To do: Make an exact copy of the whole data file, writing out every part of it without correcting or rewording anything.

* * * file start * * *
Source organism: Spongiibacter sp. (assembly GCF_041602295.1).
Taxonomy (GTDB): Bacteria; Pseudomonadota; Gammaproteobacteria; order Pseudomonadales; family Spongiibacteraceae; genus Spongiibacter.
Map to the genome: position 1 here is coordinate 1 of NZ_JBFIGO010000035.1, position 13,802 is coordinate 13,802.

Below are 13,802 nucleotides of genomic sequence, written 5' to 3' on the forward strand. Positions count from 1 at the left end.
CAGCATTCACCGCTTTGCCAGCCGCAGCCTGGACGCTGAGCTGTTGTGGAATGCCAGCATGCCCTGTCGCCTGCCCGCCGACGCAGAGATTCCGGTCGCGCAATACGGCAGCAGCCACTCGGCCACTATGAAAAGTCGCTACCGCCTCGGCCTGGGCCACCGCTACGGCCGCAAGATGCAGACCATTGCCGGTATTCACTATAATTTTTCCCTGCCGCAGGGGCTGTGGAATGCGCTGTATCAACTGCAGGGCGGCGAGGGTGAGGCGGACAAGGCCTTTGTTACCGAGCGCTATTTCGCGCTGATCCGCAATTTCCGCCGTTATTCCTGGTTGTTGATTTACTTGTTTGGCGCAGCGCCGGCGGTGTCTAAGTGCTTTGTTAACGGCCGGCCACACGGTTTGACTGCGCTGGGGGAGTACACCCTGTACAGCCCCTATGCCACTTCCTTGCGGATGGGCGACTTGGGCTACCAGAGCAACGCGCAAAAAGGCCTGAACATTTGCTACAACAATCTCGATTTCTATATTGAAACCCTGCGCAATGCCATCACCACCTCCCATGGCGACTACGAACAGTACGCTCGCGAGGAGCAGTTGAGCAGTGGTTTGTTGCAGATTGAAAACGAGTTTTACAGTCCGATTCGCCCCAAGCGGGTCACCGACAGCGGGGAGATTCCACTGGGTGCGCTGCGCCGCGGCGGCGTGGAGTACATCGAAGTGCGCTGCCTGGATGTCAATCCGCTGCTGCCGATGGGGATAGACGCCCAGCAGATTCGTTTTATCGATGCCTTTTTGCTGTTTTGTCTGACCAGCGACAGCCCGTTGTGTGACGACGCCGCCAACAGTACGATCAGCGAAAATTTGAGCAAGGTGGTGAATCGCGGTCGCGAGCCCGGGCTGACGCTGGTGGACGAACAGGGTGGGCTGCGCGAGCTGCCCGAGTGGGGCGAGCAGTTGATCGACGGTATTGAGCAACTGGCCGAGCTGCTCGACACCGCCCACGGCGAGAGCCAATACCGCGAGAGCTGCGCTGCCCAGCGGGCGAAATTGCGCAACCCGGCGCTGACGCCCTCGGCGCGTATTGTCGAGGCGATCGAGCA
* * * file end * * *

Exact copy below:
Source organism: Spongiibacter sp. (assembly GCF_041602295.1).
Taxonomy (GTDB): Bacteria; Pseudomonadota; Gammaproteobacteria; order Pseudomonadales; family Spongiibacteraceae; genus Spongiibacter.
Map to the genome: position 1 here is coordinate 1 of NZ_JBFIGO010000035.1, position 13,802 is coordinate 13,802.

Below are 13,802 nucleotides of genomic sequence, written 5' to 3' on the forward strand. Positions count from 1 at the left end.
CAGCATTCACCGCTTTGCCAGCCGCAGCCTGGACGCTGAGCTGTTGTGGAATGCCAGCATGCCCTGTCGCCTGCCCGCCGACGCAGAGATTCCGGTCGCGCAATACGGCAGCAGCCACTCGGCCACTATGAAAAGTCGCTACCGCCTCGGCCTGGGCCACCGCTACGGCCGCAAGATGCAGACCATTGCCGGTATTCACTATAATTTTTCCCTGCCGCAGGGGCTGTGGAATGCGCTGTATCAACTGCAGGGCGGCGAGGGTGAGGCGGACAAGGCCTTTGTTACCGAGCGCTATTTCGCGCTGATCCGCAATTTCCGCCGTTATTCCTGGTTGTTGATTTACTTGTTTGGCGCAGCGCCGGCGGTGTCTAAGTGCTTTGTTAACGGCCGGCCACACGGTTTGACTGCGCTGGGGGAGTACACCCTGTACAGCCCCTATGCCACTTCCTTGCGGATGGGCGACTTGGGCTACCAGAGCAACGCGCAAAAAGGCCTGAACATTTGCTACAACAATCTCGATTTCTATATTGAAACCCTGCGCAATGCCATCACCACCTCCCATGGCGACTACGAACAGTACGCTCGCGAGGAGCAGTTGAGCAGTGGTTTGTTGCAGATTGAAAACGAGTTTTACAGTCCGATTCGCCCCAAGCGGGTCACCGACAGCGGGGAGATTCCACTGGGTGCGCTGCGCCGCGGCGGCGTGGAGTACATCGAAGTGCGCTGCCTGGATGTCAATCCGCTGCTGCCGATGGGGATAGACGCCCAGCAGATTCGTTTTATCGATGCCTTTTTGCTGTTTTGTCTGACCAGCGACAGCCCGTTGTGTGACGACGCCGCCAACAGTACGATCAGCGAAAATTTGAGCAAGGTGGTGAATCGCGGTCGCGAGCCCGGGCTGACGCTGGTGGACGAACAGGGTGGGCTGCGCGAGCTGCCCGAGTGGGGCGAGCAGTTGATCGACGGTATTGAGCAACTGGCCGAGCTGCTCGACACCGCCCACGGCGAGAGCCAATACCGCGAGAGCTGCGCTGCCCAGCGGGCGAAATTGCGCAACCCGGCGCTGACGCCCTCGGCGCGTATTGTCGAGGCGATCGAGCA